The Birth Control Pill Advanced Women's Economic Freedom

1960: Enovid is approved by the U.S. Food and Drug Administration as the first oral contraceptive.
Courtesy Marc St. Gil/National Archives

1960 Enovid is approved by the U.S. Food and Drug Administration as the first oral contraceptive.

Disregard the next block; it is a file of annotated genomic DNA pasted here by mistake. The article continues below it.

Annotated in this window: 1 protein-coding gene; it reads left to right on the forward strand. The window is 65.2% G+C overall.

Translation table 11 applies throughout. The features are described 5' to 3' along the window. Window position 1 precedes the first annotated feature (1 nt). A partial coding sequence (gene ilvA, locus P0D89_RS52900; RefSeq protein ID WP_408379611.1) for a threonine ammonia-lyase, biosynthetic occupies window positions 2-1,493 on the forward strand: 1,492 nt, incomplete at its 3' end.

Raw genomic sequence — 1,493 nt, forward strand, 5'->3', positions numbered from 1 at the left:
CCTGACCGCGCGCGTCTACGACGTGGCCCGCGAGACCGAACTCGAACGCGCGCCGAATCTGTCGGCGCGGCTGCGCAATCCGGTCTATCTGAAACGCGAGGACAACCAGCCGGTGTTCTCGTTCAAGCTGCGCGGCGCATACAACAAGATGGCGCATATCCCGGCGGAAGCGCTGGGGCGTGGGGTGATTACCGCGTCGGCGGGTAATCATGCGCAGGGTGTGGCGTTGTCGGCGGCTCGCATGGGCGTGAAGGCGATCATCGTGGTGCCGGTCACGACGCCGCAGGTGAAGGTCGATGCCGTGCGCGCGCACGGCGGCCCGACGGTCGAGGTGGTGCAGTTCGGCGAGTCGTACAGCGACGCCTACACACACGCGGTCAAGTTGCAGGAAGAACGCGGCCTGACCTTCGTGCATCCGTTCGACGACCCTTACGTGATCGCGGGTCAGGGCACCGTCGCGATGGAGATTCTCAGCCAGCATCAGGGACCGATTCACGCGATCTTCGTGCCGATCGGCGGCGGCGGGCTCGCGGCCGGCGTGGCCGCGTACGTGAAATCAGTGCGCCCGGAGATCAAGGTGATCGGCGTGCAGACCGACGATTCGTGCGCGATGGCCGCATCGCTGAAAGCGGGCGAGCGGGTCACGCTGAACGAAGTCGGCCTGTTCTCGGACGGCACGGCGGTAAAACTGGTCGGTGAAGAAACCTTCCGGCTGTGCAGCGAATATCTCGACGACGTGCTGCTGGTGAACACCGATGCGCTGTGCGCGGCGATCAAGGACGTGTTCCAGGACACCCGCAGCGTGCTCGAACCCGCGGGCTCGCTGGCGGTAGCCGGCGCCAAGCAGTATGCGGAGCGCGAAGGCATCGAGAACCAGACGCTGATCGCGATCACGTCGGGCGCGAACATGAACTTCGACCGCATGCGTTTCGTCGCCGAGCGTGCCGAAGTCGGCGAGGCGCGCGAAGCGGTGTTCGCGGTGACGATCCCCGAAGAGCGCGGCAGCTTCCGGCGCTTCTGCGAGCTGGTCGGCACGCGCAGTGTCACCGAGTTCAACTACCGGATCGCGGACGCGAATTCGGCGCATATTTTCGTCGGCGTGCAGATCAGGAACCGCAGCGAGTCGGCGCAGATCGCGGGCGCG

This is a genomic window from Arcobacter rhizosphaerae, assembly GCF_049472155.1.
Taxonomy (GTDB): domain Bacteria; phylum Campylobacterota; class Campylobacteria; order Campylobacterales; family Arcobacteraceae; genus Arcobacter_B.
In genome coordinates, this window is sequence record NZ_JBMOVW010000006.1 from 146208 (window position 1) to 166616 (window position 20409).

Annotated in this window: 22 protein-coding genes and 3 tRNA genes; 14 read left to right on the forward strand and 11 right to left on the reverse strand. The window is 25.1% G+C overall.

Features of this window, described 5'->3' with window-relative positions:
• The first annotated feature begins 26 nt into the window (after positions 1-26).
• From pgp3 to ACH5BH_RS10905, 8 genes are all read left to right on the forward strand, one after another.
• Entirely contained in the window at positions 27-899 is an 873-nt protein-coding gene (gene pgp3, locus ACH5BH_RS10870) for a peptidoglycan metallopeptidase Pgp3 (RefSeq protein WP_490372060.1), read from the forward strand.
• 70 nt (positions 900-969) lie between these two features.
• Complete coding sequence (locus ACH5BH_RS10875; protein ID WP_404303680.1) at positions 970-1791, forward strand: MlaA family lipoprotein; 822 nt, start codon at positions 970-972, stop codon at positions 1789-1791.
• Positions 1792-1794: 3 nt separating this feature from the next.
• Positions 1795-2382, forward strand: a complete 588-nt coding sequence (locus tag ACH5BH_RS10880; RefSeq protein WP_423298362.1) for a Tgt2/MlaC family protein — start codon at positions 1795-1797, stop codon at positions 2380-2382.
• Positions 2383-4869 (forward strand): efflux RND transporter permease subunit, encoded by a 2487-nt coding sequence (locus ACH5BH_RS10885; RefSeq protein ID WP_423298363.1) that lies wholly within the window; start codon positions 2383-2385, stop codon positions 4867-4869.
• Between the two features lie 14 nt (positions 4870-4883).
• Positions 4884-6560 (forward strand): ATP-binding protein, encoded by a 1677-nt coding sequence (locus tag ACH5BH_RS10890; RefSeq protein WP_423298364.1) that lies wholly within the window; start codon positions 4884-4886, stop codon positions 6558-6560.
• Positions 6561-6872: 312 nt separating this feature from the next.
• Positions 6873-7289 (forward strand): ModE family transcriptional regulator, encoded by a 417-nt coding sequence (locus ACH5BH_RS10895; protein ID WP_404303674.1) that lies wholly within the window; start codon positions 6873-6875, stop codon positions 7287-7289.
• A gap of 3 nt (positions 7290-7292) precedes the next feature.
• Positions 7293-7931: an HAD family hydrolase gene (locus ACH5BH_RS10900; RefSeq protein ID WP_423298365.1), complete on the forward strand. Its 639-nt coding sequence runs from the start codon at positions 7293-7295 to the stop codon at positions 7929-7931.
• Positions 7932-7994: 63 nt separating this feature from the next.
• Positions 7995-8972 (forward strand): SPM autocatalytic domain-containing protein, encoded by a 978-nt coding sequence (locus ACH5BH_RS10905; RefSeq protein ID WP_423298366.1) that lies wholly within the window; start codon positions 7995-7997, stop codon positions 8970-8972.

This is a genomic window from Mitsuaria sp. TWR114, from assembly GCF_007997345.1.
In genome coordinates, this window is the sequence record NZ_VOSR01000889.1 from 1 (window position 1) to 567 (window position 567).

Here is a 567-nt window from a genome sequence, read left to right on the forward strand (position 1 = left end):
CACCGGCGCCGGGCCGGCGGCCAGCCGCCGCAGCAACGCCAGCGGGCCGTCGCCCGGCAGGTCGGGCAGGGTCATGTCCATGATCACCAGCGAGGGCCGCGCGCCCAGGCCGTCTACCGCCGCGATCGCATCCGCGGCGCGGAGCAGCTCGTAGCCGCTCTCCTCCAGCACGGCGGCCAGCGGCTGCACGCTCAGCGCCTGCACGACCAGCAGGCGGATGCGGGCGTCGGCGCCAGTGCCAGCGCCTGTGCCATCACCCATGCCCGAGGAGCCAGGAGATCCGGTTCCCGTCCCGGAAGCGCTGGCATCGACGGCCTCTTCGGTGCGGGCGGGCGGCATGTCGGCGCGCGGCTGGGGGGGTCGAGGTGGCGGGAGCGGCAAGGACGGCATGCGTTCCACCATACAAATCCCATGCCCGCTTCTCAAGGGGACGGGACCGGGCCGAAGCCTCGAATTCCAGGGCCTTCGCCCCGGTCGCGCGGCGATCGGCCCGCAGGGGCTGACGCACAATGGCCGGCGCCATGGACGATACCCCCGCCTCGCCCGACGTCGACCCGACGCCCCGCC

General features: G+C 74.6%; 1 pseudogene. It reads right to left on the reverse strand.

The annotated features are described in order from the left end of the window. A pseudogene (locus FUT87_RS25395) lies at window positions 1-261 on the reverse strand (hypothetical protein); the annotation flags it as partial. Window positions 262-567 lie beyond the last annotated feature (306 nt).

Five years after the introduction of the pill, 41 percent of “contracepting” women had a prescription, according to The Power of the Pill, a 2002 analysis by Harvard economists Claudia Goldin and Lawrence Katz. Today, four out of every five sexually active women in the U.S. have taken oral contraceptives at some point in their lives. As birth control became widely available, women began delaying marriage and investing in their education without fear of pregnancy or commitment to abstinence, which led to higher female employment rates and better careers. As of 2011, when the U.S. Department of Labor last released data, more than half of employed women worked in skilled professions. While factors such as feminism and antisexism laws also helped, the Harvard study found that the pill has had a singularly profound effect in advancing women’s economic freedom.

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